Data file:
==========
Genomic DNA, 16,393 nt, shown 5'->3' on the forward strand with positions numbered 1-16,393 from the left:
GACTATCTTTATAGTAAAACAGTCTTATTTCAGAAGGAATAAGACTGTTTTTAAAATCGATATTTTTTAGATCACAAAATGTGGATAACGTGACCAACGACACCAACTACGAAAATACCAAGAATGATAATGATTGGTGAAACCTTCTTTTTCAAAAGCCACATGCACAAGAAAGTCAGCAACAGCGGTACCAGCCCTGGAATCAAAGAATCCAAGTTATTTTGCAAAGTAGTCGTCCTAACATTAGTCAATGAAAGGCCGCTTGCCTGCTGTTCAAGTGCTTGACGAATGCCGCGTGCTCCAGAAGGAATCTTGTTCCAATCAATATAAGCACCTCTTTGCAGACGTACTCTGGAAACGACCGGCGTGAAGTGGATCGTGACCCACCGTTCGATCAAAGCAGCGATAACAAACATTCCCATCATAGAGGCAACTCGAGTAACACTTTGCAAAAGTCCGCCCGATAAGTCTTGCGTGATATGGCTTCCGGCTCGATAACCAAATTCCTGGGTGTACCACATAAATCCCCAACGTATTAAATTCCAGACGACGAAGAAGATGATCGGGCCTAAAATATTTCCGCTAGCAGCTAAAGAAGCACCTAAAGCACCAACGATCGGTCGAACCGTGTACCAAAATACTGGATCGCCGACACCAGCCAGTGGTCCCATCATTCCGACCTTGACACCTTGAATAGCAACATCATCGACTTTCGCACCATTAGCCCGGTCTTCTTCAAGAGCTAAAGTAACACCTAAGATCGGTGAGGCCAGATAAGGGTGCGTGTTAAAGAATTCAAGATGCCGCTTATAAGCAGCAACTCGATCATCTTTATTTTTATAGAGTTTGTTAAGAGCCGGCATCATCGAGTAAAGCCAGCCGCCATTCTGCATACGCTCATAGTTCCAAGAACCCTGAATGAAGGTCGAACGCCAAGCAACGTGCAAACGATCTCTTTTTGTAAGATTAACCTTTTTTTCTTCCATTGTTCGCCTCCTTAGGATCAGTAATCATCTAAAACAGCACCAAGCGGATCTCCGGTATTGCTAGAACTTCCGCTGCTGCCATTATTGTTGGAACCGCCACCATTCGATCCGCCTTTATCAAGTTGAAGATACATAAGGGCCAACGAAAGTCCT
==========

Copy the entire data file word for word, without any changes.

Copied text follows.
Genomic DNA, 16,393 nt, shown 5'->3' on the forward strand with positions numbered 1-16,393 from the left:
GACTATCTTTATAGTAAAACAGTCTTATTTCAGAAGGAATAAGACTGTTTTTAAAATCGATATTTTTTAGATCACAAAATGTGGATAACGTGACCAACGACACCAACTACGAAAATACCAAGAATGATAATGATTGGTGAAACCTTCTTTTTCAAAAGCCACATGCACAAGAAAGTCAGCAACAGCGGTACCAGCCCTGGAATCAAAGAATCCAAGTTATTTTGCAAAGTAGTCGTCCTAACATTAGTCAATGAAAGGCCGCTTGCCTGCTGTTCAAGTGCTTGACGAATGCCGCGTGCTCCAGAAGGAATCTTGTTCCAATCAATATAAGCACCTCTTTGCAGACGTACTCTGGAAACGACCGGCGTGAAGTGGATCGTGACCCACCGTTCGATCAAAGCAGCGATAACAAACATTCCCATCATAGAGGCAACTCGAGTAACACTTTGCAAAAGTCCGCCCGATAAGTCTTGCGTGATATGGCTTCCGGCTCGATAACCAAATTCCTGGGTGTACCACATAAATCCCCAACGTATTAAATTCCAGACGACGAAGAAGATGATCGGGCCTAAAATATTTCCGCTAGCAGCTAAAGAAGCACCTAAAGCACCAACGATCGGTCGAACCGTGTACCAAAATACTGGATCGCCGACACCAGCCAGTGGTCCCATCATTCCGACCTTGACACCTTGAATAGCAACATCATCGACTTTCGCACCATTAGCCCGGTCTTCTTCAAGAGCTAAAGTAACACCTAAGATCGGTGAGGCCAGATAAGGGTGCGTGTTAAAGAATTCAAGATGCCGCTTATAAGCAGCAACTCGATCATCTTTATTTTTATAGAGTTTGTTAAGAGCCGGCATCATCGAGTAAAGCCAGCCGCCATTCTGCATACGCTCATAGTTCCAAGAACCCTGAATGAAGGTCGAACGCCAAGCAACGTGCAAACGATCTCTTTTTGTAAGATTAACCTTTTTTTCTTCCATTGTTCGCCTCCTTAGGATCAGTAATCATCTAAAACAGCACCAAGCGGATCTCCGGTATTGCTAGAACTTCCGCTGCTGCCATTATTGTTGGAACCGCCACCATTCGATCCGCCTTTATCAAGTTGAAGATACATAAGGGCCAACGAAAGTCCT